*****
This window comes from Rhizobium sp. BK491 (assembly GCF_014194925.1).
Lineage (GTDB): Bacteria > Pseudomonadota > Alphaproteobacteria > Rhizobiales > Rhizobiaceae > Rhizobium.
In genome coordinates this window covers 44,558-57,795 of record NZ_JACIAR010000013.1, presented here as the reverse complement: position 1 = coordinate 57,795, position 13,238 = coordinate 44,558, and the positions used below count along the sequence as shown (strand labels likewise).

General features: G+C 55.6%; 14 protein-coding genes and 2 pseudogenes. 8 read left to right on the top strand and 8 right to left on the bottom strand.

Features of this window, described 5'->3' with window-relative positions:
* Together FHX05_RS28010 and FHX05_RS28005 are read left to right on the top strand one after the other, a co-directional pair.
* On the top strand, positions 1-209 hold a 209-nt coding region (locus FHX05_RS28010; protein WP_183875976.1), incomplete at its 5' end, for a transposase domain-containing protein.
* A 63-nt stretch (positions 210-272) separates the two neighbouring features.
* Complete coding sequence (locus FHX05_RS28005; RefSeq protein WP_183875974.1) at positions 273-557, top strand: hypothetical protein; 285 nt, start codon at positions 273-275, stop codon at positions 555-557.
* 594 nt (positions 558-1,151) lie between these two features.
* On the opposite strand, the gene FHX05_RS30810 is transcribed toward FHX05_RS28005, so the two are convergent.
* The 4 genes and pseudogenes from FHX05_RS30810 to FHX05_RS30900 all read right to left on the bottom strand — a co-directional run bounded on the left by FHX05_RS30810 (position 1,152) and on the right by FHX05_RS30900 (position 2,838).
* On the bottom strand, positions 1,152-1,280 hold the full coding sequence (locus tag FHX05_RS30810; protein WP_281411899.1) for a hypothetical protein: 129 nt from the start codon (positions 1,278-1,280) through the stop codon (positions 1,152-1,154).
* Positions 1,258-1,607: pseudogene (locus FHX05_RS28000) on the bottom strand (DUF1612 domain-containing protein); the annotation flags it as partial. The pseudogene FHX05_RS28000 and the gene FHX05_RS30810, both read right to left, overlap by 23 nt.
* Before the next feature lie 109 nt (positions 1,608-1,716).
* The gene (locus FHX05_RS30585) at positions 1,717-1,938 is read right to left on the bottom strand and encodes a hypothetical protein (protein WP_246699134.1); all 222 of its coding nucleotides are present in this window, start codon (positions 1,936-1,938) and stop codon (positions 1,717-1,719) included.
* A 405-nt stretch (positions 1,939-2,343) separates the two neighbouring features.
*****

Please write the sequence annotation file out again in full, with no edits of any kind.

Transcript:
This window comes from Rhizobium sp. BK491 (assembly GCF_014194925.1).
Lineage (GTDB): Bacteria > Pseudomonadota > Alphaproteobacteria > Rhizobiales > Rhizobiaceae > Rhizobium.
In genome coordinates this window covers 44,558-57,795 of record NZ_JACIAR010000013.1, presented here as the reverse complement: position 1 = coordinate 57,795, position 13,238 = coordinate 44,558, and the positions used below count along the sequence as shown (strand labels likewise).

General features: G+C 55.6%; 14 protein-coding genes and 2 pseudogenes. 8 read left to right on the top strand and 8 right to left on the bottom strand.

Features of this window, described 5'->3' with window-relative positions:
* Together FHX05_RS28010 and FHX05_RS28005 are read left to right on the top strand one after the other, a co-directional pair.
* On the top strand, positions 1-209 hold a 209-nt coding region (locus FHX05_RS28010; protein WP_183875976.1), incomplete at its 5' end, for a transposase domain-containing protein.
* A 63-nt stretch (positions 210-272) separates the two neighbouring features.
* Complete coding sequence (locus FHX05_RS28005; RefSeq protein WP_183875974.1) at positions 273-557, top strand: hypothetical protein; 285 nt, start codon at positions 273-275, stop codon at positions 555-557.
* 594 nt (positions 558-1,151) lie between these two features.
* On the opposite strand, the gene FHX05_RS30810 is transcribed toward FHX05_RS28005, so the two are convergent.
* The 4 genes and pseudogenes from FHX05_RS30810 to FHX05_RS30900 all read right to left on the bottom strand — a co-directional run bounded on the left by FHX05_RS30810 (position 1,152) and on the right by FHX05_RS30900 (position 2,838).
* On the bottom strand, positions 1,152-1,280 hold the full coding sequence (locus tag FHX05_RS30810; protein WP_281411899.1) for a hypothetical protein: 129 nt from the start codon (positions 1,278-1,280) through the stop codon (positions 1,152-1,154).
* Positions 1,258-1,607: pseudogene (locus FHX05_RS28000) on the bottom strand (DUF1612 domain-containing protein); the annotation flags it as partial. The pseudogene FHX05_RS28000 and the gene FHX05_RS30810, both read right to left, overlap by 23 nt.
* Before the next feature lie 109 nt (positions 1,608-1,716).
* The gene (locus FHX05_RS30585) at positions 1,717-1,938 is read right to left on the bottom strand and encodes a hypothetical protein (protein WP_246699134.1); all 222 of its coding nucleotides are present in this window, start codon (positions 1,936-1,938) and stop codon (positions 1,717-1,719) included.
* A 405-nt stretch (positions 1,939-2,343) separates the two neighbouring features.